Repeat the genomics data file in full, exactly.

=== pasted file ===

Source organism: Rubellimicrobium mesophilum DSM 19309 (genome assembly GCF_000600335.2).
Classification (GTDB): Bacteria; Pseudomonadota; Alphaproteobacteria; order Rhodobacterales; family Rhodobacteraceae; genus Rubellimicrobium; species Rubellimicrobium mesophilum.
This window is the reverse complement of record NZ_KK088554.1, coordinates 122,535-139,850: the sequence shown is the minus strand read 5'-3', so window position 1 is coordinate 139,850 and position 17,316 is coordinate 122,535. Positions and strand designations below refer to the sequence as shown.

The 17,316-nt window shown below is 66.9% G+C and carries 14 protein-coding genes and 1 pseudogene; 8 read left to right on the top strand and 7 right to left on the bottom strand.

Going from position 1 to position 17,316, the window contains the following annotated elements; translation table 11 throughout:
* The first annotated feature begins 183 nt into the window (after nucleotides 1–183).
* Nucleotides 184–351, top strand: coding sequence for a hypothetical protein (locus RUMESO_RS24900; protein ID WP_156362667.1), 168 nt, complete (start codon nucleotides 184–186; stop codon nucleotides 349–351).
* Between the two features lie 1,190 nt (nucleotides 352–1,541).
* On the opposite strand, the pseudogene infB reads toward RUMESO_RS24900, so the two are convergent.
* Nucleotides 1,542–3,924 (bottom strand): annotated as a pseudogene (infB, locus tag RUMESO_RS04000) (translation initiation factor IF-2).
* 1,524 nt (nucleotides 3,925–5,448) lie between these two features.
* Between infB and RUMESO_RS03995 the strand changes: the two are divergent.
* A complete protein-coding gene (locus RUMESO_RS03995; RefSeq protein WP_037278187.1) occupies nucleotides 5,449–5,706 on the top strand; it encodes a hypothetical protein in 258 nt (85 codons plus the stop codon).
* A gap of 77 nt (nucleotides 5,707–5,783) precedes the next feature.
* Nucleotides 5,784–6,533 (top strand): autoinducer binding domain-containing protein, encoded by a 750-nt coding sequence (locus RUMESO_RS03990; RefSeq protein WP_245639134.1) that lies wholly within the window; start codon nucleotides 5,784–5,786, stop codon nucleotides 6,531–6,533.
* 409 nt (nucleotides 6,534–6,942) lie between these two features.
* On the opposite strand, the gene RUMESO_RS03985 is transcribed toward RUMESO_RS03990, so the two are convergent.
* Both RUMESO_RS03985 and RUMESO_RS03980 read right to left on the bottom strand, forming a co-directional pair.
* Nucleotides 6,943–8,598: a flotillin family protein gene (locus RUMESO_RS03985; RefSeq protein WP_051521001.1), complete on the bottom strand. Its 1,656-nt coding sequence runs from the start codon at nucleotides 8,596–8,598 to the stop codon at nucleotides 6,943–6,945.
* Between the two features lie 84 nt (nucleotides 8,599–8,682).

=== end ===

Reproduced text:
Source organism: Rubellimicrobium mesophilum DSM 19309 (genome assembly GCF_000600335.2).
Classification (GTDB): Bacteria; Pseudomonadota; Alphaproteobacteria; order Rhodobacterales; family Rhodobacteraceae; genus Rubellimicrobium; species Rubellimicrobium mesophilum.
This window is the reverse complement of record NZ_KK088554.1, coordinates 122,535-139,850: the sequence shown is the minus strand read 5'-3', so window position 1 is coordinate 139,850 and position 17,316 is coordinate 122,535. Positions and strand designations below refer to the sequence as shown.

The 17,316-nt window shown below is 66.9% G+C and carries 14 protein-coding genes and 1 pseudogene; 8 read left to right on the top strand and 7 right to left on the bottom strand.

Going from position 1 to position 17,316, the window contains the following annotated elements; translation table 11 throughout:
* The first annotated feature begins 183 nt into the window (after nucleotides 1–183).
* Nucleotides 184–351, top strand: coding sequence for a hypothetical protein (locus RUMESO_RS24900; protein ID WP_156362667.1), 168 nt, complete (start codon nucleotides 184–186; stop codon nucleotides 349–351).
* Between the two features lie 1,190 nt (nucleotides 352–1,541).
* On the opposite strand, the pseudogene infB reads toward RUMESO_RS24900, so the two are convergent.
* Nucleotides 1,542–3,924 (bottom strand): annotated as a pseudogene (infB, locus tag RUMESO_RS04000) (translation initiation factor IF-2).
* 1,524 nt (nucleotides 3,925–5,448) lie between these two features.
* Between infB and RUMESO_RS03995 the strand changes: the two are divergent.
* A complete protein-coding gene (locus RUMESO_RS03995; RefSeq protein WP_037278187.1) occupies nucleotides 5,449–5,706 on the top strand; it encodes a hypothetical protein in 258 nt (85 codons plus the stop codon).
* A gap of 77 nt (nucleotides 5,707–5,783) precedes the next feature.
* Nucleotides 5,784–6,533 (top strand): autoinducer binding domain-containing protein, encoded by a 750-nt coding sequence (locus RUMESO_RS03990; RefSeq protein WP_245639134.1) that lies wholly within the window; start codon nucleotides 5,784–5,786, stop codon nucleotides 6,531–6,533.
* 409 nt (nucleotides 6,534–6,942) lie between these two features.
* On the opposite strand, the gene RUMESO_RS03985 is transcribed toward RUMESO_RS03990, so the two are convergent.
* Both RUMESO_RS03985 and RUMESO_RS03980 read right to left on the bottom strand, forming a co-directional pair.
* Nucleotides 6,943–8,598: a flotillin family protein gene (locus RUMESO_RS03985; RefSeq protein WP_051521001.1), complete on the bottom strand. Its 1,656-nt coding sequence runs from the start codon at nucleotides 8,596–8,598 to the stop codon at nucleotides 6,943–6,945.
* Between the two features lie 84 nt (nucleotides 8,599–8,682).